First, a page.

The logic of intelligent design tells us that it is not the same as creationism. Many proponents of intelligent design are not creationists. And more and more creationists are distancing themselves from intelligent design. Nevertheless, most critics of ID insist on equating intelligent design with creationism. While I am sure there are many critics who are sincere (although misinformed) when equating intelligent design with creationism, nevertheless, the accusation has many of the hallmarks of propaganda.
Wikipedia has a nice summary on propaganda, defining it as "a specific type of message presentation directly aimed at influencing the opinions of people, rather than impartially providing information."
The author also writes, "Historically, the most common use of the term propaganda is in political contexts; in particular to refer to certain efforts sponsored by governments, political groups, and other often covert interests."
Now, given its political nature, I'm sure many will point out that the Intelligent Design Movement has a propagandistic dimension (to say the least). And I would not dispute that argument. More interesting, however, is that many of those who are battling the ID movement are just as political. In fact, many critics were introduced to ID by the socio-political movement ("The Wedge"). Thus, this initial perception shapes all subsequent perceptions, leading them to view all ID arguments, concepts, and proponents through the prism of political consideration. What's more, the vast majority of critics consider ID to be nonsense at best and a "sham" at worst. With those perceptions of ID, it is rather safe to conclude that most critics are invested in the idea of defeating ID. And that's where propaganda comes in handy.
The author of the Wikipedia article lists "techniques of propaganda generation" and many of them converge on the common attempt to equate ID with creationism. Let's briefly consider them:
1. Stereotyping or Labeling: This technique attempts to arouse prejudices in an audience by labeling the object of the propaganda campaign as something the target audience fears, hates, loathes, or finds undesirable.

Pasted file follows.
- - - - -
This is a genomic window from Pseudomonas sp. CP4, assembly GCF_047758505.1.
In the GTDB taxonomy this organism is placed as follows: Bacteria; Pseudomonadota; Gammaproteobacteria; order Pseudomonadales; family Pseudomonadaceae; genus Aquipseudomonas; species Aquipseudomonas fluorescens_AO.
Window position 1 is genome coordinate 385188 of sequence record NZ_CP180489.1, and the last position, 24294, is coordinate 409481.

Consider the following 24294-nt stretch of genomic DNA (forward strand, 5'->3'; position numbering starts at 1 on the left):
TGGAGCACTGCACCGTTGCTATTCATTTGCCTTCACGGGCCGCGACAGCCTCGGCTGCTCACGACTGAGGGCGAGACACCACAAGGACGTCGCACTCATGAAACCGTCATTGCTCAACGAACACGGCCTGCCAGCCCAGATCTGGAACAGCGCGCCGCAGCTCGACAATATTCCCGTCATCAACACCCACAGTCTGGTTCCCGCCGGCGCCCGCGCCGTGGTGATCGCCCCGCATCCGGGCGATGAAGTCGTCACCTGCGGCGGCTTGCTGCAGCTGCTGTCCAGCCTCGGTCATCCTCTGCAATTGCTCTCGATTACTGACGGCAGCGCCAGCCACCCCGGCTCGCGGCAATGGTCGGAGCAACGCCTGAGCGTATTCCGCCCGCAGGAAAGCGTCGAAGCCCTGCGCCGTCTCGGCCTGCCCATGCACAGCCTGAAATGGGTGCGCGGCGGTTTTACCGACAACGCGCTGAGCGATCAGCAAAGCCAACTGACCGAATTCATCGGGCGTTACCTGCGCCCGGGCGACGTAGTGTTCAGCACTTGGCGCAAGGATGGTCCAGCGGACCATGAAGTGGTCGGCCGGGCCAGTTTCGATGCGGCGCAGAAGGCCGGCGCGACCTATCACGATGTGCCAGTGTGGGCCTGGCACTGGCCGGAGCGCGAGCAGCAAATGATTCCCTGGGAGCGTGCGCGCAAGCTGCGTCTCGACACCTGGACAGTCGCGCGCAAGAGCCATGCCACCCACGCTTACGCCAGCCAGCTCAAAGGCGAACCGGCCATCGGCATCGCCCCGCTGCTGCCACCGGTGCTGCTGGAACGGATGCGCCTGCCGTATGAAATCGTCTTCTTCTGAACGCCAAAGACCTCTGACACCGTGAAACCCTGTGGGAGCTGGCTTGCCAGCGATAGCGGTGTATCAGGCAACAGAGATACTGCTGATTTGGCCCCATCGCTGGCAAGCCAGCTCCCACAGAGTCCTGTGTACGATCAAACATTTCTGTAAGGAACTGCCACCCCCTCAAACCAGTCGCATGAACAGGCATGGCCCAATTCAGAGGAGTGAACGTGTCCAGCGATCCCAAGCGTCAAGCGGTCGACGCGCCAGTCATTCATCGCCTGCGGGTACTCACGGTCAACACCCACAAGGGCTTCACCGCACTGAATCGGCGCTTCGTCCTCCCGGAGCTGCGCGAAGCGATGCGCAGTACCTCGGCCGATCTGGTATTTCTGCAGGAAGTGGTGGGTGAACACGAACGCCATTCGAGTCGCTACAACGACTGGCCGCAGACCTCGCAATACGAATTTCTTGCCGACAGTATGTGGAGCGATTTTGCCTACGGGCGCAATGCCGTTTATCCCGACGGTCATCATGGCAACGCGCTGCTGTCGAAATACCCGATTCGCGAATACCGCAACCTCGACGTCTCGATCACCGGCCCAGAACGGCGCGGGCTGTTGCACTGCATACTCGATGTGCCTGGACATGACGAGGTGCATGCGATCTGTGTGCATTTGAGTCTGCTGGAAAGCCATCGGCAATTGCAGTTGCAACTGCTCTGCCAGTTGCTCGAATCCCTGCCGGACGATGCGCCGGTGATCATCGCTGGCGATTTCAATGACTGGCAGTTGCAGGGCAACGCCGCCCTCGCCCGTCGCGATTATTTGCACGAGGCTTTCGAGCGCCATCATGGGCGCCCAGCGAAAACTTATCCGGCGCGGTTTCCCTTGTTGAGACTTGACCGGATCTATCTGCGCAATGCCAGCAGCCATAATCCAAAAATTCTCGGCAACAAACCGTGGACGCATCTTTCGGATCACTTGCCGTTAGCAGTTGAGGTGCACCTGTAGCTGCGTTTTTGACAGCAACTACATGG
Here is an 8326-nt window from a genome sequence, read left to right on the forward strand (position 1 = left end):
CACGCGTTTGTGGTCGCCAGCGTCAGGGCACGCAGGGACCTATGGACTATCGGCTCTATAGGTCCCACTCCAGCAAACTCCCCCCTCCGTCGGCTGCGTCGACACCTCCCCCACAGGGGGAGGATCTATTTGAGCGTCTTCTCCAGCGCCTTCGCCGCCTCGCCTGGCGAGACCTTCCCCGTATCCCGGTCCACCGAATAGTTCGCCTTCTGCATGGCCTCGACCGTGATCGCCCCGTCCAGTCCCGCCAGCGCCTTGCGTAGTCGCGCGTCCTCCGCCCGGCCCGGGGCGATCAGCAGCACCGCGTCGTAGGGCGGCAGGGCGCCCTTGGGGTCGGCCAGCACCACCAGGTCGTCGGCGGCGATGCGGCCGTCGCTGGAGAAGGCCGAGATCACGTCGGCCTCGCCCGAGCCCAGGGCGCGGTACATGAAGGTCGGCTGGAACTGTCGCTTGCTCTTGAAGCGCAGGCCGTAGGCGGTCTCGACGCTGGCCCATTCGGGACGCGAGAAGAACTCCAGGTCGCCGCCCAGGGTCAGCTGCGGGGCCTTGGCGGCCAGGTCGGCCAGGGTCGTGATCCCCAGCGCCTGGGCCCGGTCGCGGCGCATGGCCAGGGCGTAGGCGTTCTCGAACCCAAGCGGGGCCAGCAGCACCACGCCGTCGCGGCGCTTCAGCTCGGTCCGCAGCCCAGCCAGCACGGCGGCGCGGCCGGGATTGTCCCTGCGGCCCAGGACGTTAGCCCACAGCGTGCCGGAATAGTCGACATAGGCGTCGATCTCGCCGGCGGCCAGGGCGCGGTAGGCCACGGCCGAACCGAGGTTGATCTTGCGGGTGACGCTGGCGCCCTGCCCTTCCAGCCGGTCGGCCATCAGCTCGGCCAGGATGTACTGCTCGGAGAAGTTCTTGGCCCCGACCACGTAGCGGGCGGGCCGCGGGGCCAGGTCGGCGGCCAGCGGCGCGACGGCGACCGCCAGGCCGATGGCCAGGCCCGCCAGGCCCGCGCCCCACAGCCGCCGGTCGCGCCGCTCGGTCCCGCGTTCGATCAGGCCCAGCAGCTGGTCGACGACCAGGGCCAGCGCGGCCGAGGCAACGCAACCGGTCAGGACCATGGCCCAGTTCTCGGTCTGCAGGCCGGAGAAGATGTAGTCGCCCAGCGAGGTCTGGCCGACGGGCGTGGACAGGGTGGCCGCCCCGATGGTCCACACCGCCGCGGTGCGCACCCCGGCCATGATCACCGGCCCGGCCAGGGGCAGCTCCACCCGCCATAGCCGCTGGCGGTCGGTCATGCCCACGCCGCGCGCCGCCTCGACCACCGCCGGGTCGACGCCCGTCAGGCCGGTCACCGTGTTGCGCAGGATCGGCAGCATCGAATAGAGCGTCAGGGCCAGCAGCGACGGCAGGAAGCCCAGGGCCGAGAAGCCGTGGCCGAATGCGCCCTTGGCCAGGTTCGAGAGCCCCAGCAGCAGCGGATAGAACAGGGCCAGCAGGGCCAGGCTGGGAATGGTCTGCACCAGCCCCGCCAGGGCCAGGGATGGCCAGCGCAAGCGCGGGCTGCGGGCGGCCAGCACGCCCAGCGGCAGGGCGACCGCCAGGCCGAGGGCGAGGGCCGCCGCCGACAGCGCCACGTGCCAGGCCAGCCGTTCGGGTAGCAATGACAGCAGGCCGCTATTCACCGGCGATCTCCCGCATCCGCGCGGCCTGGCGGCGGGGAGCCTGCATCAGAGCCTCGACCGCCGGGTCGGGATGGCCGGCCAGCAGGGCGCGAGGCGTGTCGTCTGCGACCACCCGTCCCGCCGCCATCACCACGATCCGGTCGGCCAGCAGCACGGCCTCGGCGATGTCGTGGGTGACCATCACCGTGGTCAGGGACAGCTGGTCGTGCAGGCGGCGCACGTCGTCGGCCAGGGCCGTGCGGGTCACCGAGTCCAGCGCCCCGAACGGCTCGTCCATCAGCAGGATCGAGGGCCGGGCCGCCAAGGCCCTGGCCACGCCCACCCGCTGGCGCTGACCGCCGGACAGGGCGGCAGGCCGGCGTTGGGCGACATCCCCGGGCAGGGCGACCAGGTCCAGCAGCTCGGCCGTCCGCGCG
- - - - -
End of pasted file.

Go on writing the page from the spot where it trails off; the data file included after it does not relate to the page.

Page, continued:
Clearly, the effort to turn an "intelligent design proponent" into an "intelligent design creatioinist" is a textbook example of labeling and stereotyping. And it is certainly clear that in many segments of society, especially academia, creationists are feared, hated, loathed, or deemed undesirable.
2. Transfer: Also known as association, this is a technique of projecting positive or negative qualities (praise or blame) of a person, entity, object, or value (an individual, group, organization, nation, patriotism, etc.) to another in order to make the second more acceptable or to discredit it.
Many critics of ID work very hard at associating ID, and its proponents, with creationism. Any and all similarities are amplified (and even invented), while any and all dissimilarities are downplayed or ignored. In fact, often times the dissimilarities are spun as lies and tactics, as the critic attempts to keep the process of transfer as robust as possible.
3. Intentional vagueness: Generalities are deliberately vague so that the audience may supply its own interpretations. The intention is to move the audience by use of undefined phrases, without analyzing their validity or attempting to determine their reasonableness or application.
Intentional vagueness often goes hand-in-hand with the stereotyping and transfer, as the critic rarely defines "˜creationism' when labeling an ID proponent as a creationist. When pressed, the critics will often come up with various ad hoc definitions that illustrate they are painting targets around arrows.
4. Obtain disapproval: This technique is used to persuade a target audience to disapprove of an action or idea by suggesting that the idea is popular with groups hated, feared, or held in contempt by the target audience.
By equating ID with creationism, the critics are at the very least trying to say that ID is popular among the fundamentalists and "religious right." This is key part of the strategy. We often see this tactic at work, for example, when the critic tries to label an argument as a "creationist argument."
5. Argumentum ad nauseam: Uses tireless repetition. An idea once repeated enough times, is taken as the truth.
The creationist label is tirelessly repeated, even to the point where critics insist that it is permanently linked to ID as "ID Creationism."
6. Appeal to fear: Appeals to fear seek to build support by instilling fear in the general population.
The creationist label is an appeal to fear. Many segments of society fear the "religious right" and often express great anxiety about some coming theocracy. By linking ID to creationism, the critic taps into this fear and thus successfully appeals to the target audience's emotions. It is no coincidence that ID is often portrayed as a "threat," even to the point where Ken Miller warns his fellow scientists that "everything is at stake."
It should thus be clear why so many critics insist on equating ID with creationism. In one word, they successfully find a vehicle for propagandistic techniques such as Stereotyping or Labeling, Transfer, Intentional Vagueness, Obtain Disapproval, Argumentum ad nauseam, and the Appeal to Fear. It's a powerful buzzword if you are in a political battle to shape public perception.